By "not drawn to scale," we usually mean that you shouldn't make conclusions based on the drawing, because it may be a little off. But bigger things, like one circle being inside another, a line only touching the circle once, etc., are safe to assume.
In this example, you can assume that the radius of size 17 is drawn as the bigger circle. Otherwise, the diagram would be wrong, not just "not to scale." It's great that you are thinking about the questions with this level of rigor, though!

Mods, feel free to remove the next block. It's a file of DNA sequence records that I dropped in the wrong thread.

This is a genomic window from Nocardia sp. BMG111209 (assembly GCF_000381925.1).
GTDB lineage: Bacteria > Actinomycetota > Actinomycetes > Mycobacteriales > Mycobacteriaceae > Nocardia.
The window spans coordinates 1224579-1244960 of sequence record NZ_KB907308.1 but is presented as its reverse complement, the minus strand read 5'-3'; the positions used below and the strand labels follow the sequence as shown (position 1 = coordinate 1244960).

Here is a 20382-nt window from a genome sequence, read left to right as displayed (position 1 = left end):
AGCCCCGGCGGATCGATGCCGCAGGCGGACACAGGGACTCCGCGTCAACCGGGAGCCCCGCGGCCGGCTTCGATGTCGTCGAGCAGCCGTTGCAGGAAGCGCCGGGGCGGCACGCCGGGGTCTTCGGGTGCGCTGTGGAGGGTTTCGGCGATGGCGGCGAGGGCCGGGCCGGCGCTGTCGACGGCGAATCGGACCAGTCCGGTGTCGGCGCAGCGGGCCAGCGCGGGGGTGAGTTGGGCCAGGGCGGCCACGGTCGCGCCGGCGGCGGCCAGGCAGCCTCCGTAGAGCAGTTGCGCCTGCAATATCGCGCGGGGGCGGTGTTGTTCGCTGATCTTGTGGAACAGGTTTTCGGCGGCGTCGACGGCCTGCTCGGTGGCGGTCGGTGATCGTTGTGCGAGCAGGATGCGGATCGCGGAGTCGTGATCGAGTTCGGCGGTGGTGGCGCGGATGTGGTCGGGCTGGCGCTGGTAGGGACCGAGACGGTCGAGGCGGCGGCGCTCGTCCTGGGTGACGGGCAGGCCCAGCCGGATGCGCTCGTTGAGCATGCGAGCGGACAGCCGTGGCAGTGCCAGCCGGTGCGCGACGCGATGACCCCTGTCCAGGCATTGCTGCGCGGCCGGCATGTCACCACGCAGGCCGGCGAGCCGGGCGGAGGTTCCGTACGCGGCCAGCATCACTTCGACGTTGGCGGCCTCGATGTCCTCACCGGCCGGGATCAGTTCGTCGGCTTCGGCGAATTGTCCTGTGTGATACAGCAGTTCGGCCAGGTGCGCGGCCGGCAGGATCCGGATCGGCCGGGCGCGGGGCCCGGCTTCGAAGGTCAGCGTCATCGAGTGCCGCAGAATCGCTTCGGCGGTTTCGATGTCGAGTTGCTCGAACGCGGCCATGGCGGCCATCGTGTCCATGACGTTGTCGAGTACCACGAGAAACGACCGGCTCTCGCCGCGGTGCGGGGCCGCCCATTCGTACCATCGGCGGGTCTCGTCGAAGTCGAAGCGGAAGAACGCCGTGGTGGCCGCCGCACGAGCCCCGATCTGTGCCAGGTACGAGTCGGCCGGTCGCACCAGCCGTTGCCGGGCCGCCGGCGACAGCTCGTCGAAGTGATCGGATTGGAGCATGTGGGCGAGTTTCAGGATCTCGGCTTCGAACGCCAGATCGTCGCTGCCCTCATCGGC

Just to clarify your question, when you say "line down," I assume you are referring to the line from the center of each circle to where the line touches each circle, correct? If they, your question is how do we know we can draw such a line, that's a great question!
One of the nice properties of a circle is that for any tangent line (that is, a line which touches the circle at exactly one point), it makes a 90-degree angle with the radius. So we can say that for both of those circles, a line from the center to the point of contact will make a 90-degree angle.
I hope that's helpful. Let us know if you need more clarification!